"That's such a heavy question. The music scene? To tell you the truth, I don't know if I can answer that, about the scene in general. Music's pretty powerful stuff, it's moving along at a pace that I dig. Every day or every once in a while, I'll hear something really cool and I'll be like, 'God, that's great.' I don't know where I'm going with this," Lee finally admits. "I've been cooped up in the studio for the last year working on the record and when I'm writing the stuff I don't get out much and I don't watch TV much, I just try to not get influenced by what's going on. So I kind of hibernate during that period, so I'm just coming out of hibernation, but I'm getting ready to go on tour so I'm sure I'll get out and check out what's going on. I'd like to do that.''

I go on with the obvious, "Do you use the Internet?" "Oh yeah, every day. I pretty much answer fan mail, which is really cool, and I take care of some business things personally on there and any time I'm looking for information, I use it as a research tool. I don't really sit on there for hours and hours and hours, I've got a lot more things I could be doing. It's cool, man, it's definitely cool.'' Lee gets very serious, "It bums me out when you hear about how many people are burning CDs and not buying records. It bums me out because that's how I feed my kids, that's how you live. This is also my job, although I hate fucking calling it that, I love doing it. But when that happens, it bums me out, it's not cool, it's just not cool.''

"Okay, Tommy," I warn him. "I've got to ask you some tough questions, but I'll try not to be too mean. You seem to have a lot of problems in your relationships, do you make bad choices or are you hard to live with?"

"I don't know if they're bad choices," answers Lee. "As long as you learn something from them and then it wasn't a bad choice. It's bizarre. People change, people grow up, relationships are very interesting creatures. They take a lot of work. You have to invest some time into them and if two people aren't willing to do that, then you don't really have much.''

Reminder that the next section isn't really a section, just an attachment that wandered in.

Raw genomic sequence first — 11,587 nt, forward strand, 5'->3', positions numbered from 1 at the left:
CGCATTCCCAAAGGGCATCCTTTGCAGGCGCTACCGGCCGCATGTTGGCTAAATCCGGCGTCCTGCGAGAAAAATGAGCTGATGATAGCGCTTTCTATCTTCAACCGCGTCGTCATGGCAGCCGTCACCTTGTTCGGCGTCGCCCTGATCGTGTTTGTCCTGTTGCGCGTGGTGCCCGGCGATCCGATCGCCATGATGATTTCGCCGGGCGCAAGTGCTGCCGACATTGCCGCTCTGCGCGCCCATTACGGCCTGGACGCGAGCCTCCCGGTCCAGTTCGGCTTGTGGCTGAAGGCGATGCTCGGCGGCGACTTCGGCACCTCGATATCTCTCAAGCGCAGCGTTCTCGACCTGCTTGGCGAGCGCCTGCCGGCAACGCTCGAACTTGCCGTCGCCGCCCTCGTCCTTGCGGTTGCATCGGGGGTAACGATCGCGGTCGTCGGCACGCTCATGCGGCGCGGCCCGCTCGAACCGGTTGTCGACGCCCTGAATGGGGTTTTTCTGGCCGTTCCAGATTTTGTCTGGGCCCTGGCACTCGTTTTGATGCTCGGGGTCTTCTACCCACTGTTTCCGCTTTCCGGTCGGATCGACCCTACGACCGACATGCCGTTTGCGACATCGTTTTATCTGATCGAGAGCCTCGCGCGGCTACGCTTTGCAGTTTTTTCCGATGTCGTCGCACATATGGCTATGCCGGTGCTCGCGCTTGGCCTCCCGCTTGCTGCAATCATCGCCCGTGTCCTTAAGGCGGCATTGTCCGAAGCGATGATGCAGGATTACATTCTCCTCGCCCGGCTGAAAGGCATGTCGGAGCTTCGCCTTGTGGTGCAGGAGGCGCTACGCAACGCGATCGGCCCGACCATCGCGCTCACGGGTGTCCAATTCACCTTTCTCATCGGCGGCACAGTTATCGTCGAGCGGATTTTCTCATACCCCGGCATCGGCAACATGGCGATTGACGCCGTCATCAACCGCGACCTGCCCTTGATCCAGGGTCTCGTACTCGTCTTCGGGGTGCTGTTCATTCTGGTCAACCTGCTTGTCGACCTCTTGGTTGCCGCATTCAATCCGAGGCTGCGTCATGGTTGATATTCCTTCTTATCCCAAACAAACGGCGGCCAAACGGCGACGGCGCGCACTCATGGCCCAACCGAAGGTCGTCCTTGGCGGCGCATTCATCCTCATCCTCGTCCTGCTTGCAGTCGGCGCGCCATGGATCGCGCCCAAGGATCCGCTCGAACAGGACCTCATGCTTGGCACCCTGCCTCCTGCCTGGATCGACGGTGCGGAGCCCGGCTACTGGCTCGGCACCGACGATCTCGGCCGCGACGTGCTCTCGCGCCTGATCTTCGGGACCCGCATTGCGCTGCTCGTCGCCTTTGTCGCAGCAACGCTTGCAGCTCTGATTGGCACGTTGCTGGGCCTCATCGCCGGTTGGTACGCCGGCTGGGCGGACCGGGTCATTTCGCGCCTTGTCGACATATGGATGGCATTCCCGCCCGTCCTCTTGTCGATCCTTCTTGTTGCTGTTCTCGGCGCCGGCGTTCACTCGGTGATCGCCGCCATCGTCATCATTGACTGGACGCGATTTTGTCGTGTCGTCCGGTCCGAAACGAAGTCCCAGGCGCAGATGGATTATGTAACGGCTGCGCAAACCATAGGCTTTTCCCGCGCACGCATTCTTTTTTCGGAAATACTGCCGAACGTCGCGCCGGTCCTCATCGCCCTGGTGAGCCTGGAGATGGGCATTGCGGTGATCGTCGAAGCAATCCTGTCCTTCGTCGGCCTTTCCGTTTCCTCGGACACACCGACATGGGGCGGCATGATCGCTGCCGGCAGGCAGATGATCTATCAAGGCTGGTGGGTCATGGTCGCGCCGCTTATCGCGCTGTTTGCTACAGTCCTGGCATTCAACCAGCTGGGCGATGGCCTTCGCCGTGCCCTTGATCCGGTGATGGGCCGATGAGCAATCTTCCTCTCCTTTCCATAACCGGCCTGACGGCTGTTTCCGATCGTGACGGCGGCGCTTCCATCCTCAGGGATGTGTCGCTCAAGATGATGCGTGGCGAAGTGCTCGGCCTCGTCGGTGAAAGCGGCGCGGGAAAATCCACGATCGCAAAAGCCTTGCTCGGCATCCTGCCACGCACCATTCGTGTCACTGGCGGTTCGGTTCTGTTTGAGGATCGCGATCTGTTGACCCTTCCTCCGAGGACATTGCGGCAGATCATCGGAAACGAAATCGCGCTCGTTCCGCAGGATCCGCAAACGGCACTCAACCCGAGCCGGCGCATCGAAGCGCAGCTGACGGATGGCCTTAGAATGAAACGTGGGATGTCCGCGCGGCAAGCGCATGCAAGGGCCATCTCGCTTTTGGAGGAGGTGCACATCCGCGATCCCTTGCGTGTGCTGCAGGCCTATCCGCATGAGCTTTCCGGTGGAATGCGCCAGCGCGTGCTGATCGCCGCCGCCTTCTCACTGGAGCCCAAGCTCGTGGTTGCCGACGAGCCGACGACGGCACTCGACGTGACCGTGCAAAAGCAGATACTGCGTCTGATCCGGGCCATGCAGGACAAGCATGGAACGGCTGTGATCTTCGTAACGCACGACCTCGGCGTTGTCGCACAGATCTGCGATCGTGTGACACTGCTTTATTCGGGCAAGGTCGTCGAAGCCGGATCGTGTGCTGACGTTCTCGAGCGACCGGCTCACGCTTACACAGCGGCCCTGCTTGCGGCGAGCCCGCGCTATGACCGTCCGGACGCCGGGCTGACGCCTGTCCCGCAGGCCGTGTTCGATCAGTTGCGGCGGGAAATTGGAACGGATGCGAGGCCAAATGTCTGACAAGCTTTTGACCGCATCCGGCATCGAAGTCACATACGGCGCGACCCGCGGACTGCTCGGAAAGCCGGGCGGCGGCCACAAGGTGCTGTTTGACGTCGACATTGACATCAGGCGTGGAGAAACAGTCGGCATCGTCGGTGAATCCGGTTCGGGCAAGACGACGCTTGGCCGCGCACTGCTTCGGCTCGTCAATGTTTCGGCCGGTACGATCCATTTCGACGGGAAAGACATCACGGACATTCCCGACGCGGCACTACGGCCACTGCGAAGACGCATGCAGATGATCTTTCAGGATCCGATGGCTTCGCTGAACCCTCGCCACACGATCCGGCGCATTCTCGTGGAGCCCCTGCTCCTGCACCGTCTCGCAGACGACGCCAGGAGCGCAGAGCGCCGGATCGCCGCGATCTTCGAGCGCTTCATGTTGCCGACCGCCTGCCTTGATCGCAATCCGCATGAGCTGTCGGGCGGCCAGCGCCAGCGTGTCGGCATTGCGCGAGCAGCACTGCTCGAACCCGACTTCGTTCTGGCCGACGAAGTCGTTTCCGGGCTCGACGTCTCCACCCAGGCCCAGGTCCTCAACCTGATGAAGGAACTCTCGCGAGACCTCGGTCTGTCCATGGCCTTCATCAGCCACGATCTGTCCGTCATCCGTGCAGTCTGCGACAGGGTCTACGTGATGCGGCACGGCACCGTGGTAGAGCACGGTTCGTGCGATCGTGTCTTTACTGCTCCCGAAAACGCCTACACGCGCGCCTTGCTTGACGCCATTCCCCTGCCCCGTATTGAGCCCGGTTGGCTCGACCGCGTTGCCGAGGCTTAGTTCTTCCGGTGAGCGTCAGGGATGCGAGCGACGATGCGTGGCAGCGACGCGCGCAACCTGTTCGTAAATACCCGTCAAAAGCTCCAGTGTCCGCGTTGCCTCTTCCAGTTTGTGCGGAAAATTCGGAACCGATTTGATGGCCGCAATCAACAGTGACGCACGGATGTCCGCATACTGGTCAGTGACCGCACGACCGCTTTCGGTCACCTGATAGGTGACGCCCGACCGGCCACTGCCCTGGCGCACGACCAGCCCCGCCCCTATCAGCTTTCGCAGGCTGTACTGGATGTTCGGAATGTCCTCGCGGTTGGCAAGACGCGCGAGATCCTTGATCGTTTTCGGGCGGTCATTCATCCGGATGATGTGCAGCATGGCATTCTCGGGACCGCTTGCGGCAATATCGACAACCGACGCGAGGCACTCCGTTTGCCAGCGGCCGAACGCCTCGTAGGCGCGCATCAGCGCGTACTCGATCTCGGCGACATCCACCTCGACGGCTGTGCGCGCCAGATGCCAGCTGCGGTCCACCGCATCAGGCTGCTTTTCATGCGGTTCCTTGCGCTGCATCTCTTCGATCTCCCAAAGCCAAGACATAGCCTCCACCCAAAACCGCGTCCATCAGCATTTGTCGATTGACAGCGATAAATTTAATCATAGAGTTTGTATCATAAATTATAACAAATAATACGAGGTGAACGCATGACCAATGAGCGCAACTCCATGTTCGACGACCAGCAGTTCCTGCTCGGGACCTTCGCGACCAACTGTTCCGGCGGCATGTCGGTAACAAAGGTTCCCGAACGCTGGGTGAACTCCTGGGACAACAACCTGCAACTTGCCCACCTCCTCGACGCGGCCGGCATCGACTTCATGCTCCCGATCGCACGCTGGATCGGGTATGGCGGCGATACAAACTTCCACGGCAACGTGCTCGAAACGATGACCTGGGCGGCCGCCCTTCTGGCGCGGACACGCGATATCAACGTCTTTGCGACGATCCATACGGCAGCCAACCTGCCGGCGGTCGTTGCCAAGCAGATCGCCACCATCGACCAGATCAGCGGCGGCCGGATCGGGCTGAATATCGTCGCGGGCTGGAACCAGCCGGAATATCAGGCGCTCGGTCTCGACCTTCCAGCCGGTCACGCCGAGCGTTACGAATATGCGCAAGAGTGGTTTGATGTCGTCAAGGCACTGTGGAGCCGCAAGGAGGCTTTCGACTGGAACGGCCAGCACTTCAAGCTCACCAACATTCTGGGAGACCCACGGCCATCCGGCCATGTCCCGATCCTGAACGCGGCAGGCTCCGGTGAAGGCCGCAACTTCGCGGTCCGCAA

"Has celebrity been a factor?" I offer.

"That's a different quality and different type of relationship there," explains Lee. "At times it's just too much, there's too much stress, just too much on the relationship, it just takes its toll. It definitely does that. But I shouldn't say few, because there are a bunch of relationships out there like that that are working God bless 'em. That's fucking awesome.''

"So what about a new relationship?" I tread lightly.

"I'm in one now and have been for a year. Her name's Mayte, a beautiful name," Lee glows. "I've been seeing her for about a year, we're engaged actually. She's a lot of things. She's a professional dancer, ballet, belly dancing. She's an amazing dancer and an amazing singer. She's an artist. She's great, she's a great lady. Puerto Rican, beautiful, so mellow. She's just sweet, she oozes sweet. She's super mellow, no drama, it's really nice to see. You know it's good when all your friends are like, 'Damn, you've got to hang on to her.' When you get the peer approval, you know it's cool.''

Lee's not just boasting, Mayte is fantastic. She made her American television debut as the "world's youngest belly dancer." She also toured with Prince as a dancer and backup singer and even taught Britney Spears some moves for the MTV Awards.

I know how hard it can be for a parent to watch a child go through troubles in their life and sometimes it is easier to turn away. But for Lee, his parents have stayed with him through thick and thin.

"Yeah, they've been really supportive. I lost my father a couple of months ago, but they've both been really supportive and amazing parents to me. I've got no complaints there.'' Lee continues, "My mom lives just outside of Las Vegas and she's going to come down to the show there and we'll hang out. She's gonna come see me rock.''

I ask him what we can expect in from his show this tour.

"I was going to do the double drum thing, but I did it last time with the Methods of Mayhem band, so I want to do something different this time, where it's back to the traditional single kit," Lee says. "But my drummer and I, we share this drum thing in the middle of the show that's going to be fucking awesome. It's awesome. I don't want to say to much about it, you've got to come see the shit.''

Lee will be touring in the United States for about two months and then he's off to Europe. He hopes to release another single from "Never a Dull Moment" and make another video.

Before we end our conversation, I ask Lee how he has dealt with all the tragedy in his life.

"Sometimes I think that God gives you all your bad shit to deal with and throws it at you all at once to see what you can deal with. And if you get through it, you're like, 'Hey, that wasn't so bad.' You get through it, it's cool. I feel like I'm looking back on a lot of my troubles for some reason, I feel like I've gotten past them." Lee smiles, "It feels good. I feel like I'm in a good place.''

To learn more about Tommy Lee and his new project, visit www.tommylee.tv

Also check out his House of Blues tour at www.hob.com
To discover the beauty and talent of Mayte, visit www.mayte.com